New Delhi: A long-term solution to incidents of rape and other crimes against women lies in the family system that can “discipline the hormonal surges and the vagaries of the minds of young people”, the Rashtriya Swayamsevak Sangh (RSS) has said.
It has also expressed concern about the increasing number of divorce cases in India and blamed them on the “westernisation” of people, especially the educated class.
These views of the RSS, the ideological patron of the ruling BJP, come in a book titled ‘The RSS: Roadmaps for the 21st Century‘, written by Sunil Ambekar, the national organising secretary of the Akhil Bharatiya Vidyarthi Parishad (ABVP), the Sangh’s student wing.
Published by Rupa Publications, the book will be launched by RSS chief Mohan Bhagwat on 1 October, Tuesday.
Here are some ‘insights’ from the book.
On ‘rape capital’ Delhi
The book points to the “global media” claim that Delhi is “the rape capital of the world”, and says statistics do not support the statement.
“The UK’s crime rate against women is 36.44/lakh and the US’ is 35.85/lakh while India is at 5.7/lakh, according to the data sources from United Nations Office on Drugs and Crime (UNODC),” the book says.
Saying that India has to demonstrate “high levels of virtue”, it urges families to perform their role of guardianship efficiently. “The Sangh calls upon society to strengthen the family system through inculcation of proper values to prevent crimes. This alone is the long-term solution. Only a close-knit family can discipline the hormonal surges and the vagaries of the minds of young people and give them a certain direction,” the author writes.
Terming divorce one of the few “flaws” that have emerged within Indian families and society, the book expresses concern over the increasing number of broken marriages in the country.
“…Beginning of this disturbing trend (divorce) is now being witnessed in India as well. Those who call themselves ‘modern’ often present family as a structure of bondage, or as a leash that encumbers freedom,” the author states.
“Not surprisingly then, some problems have arisen in India. Although the divorce rate is still less than 1 per cent, big cities steeped in Westernisation are reporting a spike,” he adds.
The increase in the number of divorces is being reflected “particularly among the educated classes, which are exposed to Western concepts in a big measure”.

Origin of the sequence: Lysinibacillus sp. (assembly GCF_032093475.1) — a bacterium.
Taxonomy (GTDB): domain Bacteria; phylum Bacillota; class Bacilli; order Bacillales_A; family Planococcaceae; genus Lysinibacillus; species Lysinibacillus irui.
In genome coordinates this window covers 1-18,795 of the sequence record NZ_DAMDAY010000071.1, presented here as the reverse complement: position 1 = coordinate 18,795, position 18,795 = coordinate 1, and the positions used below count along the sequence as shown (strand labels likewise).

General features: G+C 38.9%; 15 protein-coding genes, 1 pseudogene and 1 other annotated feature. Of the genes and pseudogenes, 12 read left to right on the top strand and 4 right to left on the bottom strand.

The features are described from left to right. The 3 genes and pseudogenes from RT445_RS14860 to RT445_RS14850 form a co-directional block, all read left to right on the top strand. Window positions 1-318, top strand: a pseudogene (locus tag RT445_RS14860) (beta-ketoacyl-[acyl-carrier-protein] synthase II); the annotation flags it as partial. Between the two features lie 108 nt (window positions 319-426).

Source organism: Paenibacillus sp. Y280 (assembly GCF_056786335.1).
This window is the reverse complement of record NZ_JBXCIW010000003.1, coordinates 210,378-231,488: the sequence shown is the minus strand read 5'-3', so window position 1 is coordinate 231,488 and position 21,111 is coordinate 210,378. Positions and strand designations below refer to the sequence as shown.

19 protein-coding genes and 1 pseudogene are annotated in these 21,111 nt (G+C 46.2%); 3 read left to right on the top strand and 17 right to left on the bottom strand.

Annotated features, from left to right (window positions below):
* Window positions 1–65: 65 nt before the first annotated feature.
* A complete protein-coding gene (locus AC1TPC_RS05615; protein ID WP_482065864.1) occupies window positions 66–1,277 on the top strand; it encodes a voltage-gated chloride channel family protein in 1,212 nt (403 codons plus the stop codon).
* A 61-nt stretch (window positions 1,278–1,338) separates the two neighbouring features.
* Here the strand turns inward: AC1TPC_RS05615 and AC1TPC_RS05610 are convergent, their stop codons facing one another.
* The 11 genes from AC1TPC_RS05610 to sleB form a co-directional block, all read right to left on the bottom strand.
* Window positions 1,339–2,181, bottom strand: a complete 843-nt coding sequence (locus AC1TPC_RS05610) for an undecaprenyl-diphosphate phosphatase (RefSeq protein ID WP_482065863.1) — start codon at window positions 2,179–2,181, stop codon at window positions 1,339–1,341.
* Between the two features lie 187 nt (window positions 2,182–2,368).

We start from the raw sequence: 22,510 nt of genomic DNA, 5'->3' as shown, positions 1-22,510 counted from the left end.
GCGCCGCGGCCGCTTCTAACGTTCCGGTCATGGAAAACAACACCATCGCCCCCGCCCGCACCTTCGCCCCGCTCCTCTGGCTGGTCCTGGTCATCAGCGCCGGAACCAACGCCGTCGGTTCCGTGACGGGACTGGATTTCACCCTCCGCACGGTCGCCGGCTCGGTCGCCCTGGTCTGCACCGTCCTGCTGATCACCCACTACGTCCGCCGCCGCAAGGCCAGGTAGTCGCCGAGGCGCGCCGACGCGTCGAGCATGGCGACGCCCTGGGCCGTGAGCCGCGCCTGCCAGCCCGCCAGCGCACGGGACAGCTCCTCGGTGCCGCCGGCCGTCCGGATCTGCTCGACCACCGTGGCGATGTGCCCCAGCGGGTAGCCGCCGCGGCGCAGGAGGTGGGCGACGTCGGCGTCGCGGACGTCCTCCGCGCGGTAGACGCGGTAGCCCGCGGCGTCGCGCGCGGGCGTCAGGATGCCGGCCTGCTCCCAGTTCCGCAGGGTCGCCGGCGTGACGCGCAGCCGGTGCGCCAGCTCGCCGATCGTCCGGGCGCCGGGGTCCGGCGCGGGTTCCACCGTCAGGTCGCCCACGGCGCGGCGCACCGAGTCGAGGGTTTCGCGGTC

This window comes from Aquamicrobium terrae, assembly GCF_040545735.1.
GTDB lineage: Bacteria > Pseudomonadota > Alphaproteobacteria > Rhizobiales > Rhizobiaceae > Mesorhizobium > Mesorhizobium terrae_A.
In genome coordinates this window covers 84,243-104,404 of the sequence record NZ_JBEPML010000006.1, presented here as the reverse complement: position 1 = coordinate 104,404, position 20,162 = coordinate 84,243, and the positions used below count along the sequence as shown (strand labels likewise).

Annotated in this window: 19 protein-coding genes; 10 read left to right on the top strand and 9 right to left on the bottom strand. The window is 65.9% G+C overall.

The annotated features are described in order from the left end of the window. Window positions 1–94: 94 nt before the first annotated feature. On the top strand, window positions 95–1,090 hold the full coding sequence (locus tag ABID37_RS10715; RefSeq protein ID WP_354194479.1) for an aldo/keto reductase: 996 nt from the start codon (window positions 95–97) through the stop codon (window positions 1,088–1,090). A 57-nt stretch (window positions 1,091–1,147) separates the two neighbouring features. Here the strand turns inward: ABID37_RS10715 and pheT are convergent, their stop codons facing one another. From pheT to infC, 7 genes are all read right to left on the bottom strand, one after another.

“Other social issues, too, have cropped up, like abandoned, illegitimate children, sending elderly parents to old-age homes, live-in relationships and dysfunctional marriages,” it says.
The book also weighs in on feminists and feminism, and says the Sangh believes in the equality of women. It acknowledges that women have had to suffer “grave attacks”, but says feminism failed when it was imported as a diagnostic tool to assess the situation in the Indian context.
One of the reasons it failed was due to its “fault-line approach and a fundamental alteration in the idea of Indian womanhood”, says Ambekar.
“For them, the nature-defined role of women as mothers and carers was a model of femininity based on a patriarchal past, like cages associated with a gendered identity,” he adds.
“Feminism is the language of male oppression and class struggle and it shows no flexibility to account for diverse experiences…. The hippie culture of the West in the 60s and 70s became the coda of this stream of thought,” the book says.
Ambekar goes on to say that Indian women felt uneasy with the Western feminist thinkers and their tropes and “whatever pretensions it had as an academic discipline soon degenerated into a fad and reckless lifestyle choices”.
“Unfortunately, this has taken hold among certain sections of our society and university campuses, where feminist paraphernalia of Woodstock symbolisms are considered as rites of passage for being considered progressive,” he adds.
On live-in relationships
Live-in relationships, the book says, are much discussed these days because couples want to stay together and get to know each other before getting married. However, it says, the system has led to “huge social questions”.
“What about the children who are begotten out of wedlock. What happens when these relationships fall apart owing to disputes and attendant complications,” Ambekar asks. “There are no answers.”
At the same time, the book says, the Sangh believes that “inter-caste marriages should not become a flashpoint” and if two people want to get married, their parents should bless the union.
On Ram Janmabhoomi
The contentious Ram temple issue also finds a mention in the book as the author reiterates the RSS’ commitment to its construction.
“Lord Ram’s temple at his birthplace in Ayodhya was desecrated by invading Mughal hordes. Archaeology proves it,” Ambekar says. “Hence, a magnificent Ram temple at the janmasthan, his birthplace is Ayodhya, is of paramount importance.”
“It should be constructed within the constitutional framework; the contestation over land rights is being argued before the courts and the Hindu society has waited patiently,” he adds.
Ambekar then claims that Muslims “draw their ancestry from Lord Ram” as well. “This is a historical fact. It is historical forgetfulness, which has made them disassociate themselves from this lineage,” he says.
Why news media is in crisis & How you can fix it
India needs free, fair, non-hyphenated and questioning journalism even more as it faces multiple crises.
But the news media is in a crisis of its own. There have been brutal layoffs and pay-cuts. The best of journalism is shrinking, yielding to crude prime-time spectacle.
ThePrint has the finest young reporters, columnists and editors working for it. Sustaining journalism of this quality needs smart and thinking people like you to pay for it. Whether you live in India or overseas, you can do it here.